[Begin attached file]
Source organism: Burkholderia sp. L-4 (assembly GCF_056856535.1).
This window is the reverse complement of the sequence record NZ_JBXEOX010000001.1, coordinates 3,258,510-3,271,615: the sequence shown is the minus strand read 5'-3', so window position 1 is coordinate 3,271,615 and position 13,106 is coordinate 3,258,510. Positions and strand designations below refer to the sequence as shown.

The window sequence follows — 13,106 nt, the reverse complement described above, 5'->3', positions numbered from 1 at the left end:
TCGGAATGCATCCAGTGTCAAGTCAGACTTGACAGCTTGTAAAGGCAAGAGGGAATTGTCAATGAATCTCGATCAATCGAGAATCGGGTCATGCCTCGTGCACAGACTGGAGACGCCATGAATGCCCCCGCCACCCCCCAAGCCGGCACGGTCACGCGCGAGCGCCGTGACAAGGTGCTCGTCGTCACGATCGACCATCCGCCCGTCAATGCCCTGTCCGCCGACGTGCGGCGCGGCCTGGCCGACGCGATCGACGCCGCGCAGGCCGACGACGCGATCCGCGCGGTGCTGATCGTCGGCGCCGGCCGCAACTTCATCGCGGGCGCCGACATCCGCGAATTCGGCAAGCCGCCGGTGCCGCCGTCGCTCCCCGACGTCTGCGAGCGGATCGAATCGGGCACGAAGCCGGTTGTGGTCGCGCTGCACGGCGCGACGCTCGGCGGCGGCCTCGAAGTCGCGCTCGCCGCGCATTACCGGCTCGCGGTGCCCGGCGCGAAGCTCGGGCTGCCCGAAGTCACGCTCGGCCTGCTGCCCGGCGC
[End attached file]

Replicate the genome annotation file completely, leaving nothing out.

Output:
Source organism: Burkholderia sp. L-4 (assembly GCF_056856535.1).
This window is the reverse complement of the sequence record NZ_JBXEOX010000001.1, coordinates 3,258,510-3,271,615: the sequence shown is the minus strand read 5'-3', so window position 1 is coordinate 3,271,615 and position 13,106 is coordinate 3,258,510. Positions and strand designations below refer to the sequence as shown.

The window sequence follows — 13,106 nt, the reverse complement described above, 5'->3', positions numbered from 1 at the left end:
TCGGAATGCATCCAGTGTCAAGTCAGACTTGACAGCTTGTAAAGGCAAGAGGGAATTGTCAATGAATCTCGATCAATCGAGAATCGGGTCATGCCTCGTGCACAGACTGGAGACGCCATGAATGCCCCCGCCACCCCCCAAGCCGGCACGGTCACGCGCGAGCGCCGTGACAAGGTGCTCGTCGTCACGATCGACCATCCGCCCGTCAATGCCCTGTCCGCCGACGTGCGGCGCGGCCTGGCCGACGCGATCGACGCCGCGCAGGCCGACGACGCGATCCGCGCGGTGCTGATCGTCGGCGCCGGCCGCAACTTCATCGCGGGCGCCGACATCCGCGAATTCGGCAAGCCGCCGGTGCCGCCGTCGCTCCCCGACGTCTGCGAGCGGATCGAATCGGGCACGAAGCCGGTTGTGGTCGCGCTGCACGGCGCGACGCTCGGCGGCGGCCTCGAAGTCGCGCTCGCCGCGCATTACCGGCTCGCGGTGCCCGGCGCGAAGCTCGGGCTGCCCGAAGTCACGCTCGGCCTGCTGCCCGGCGC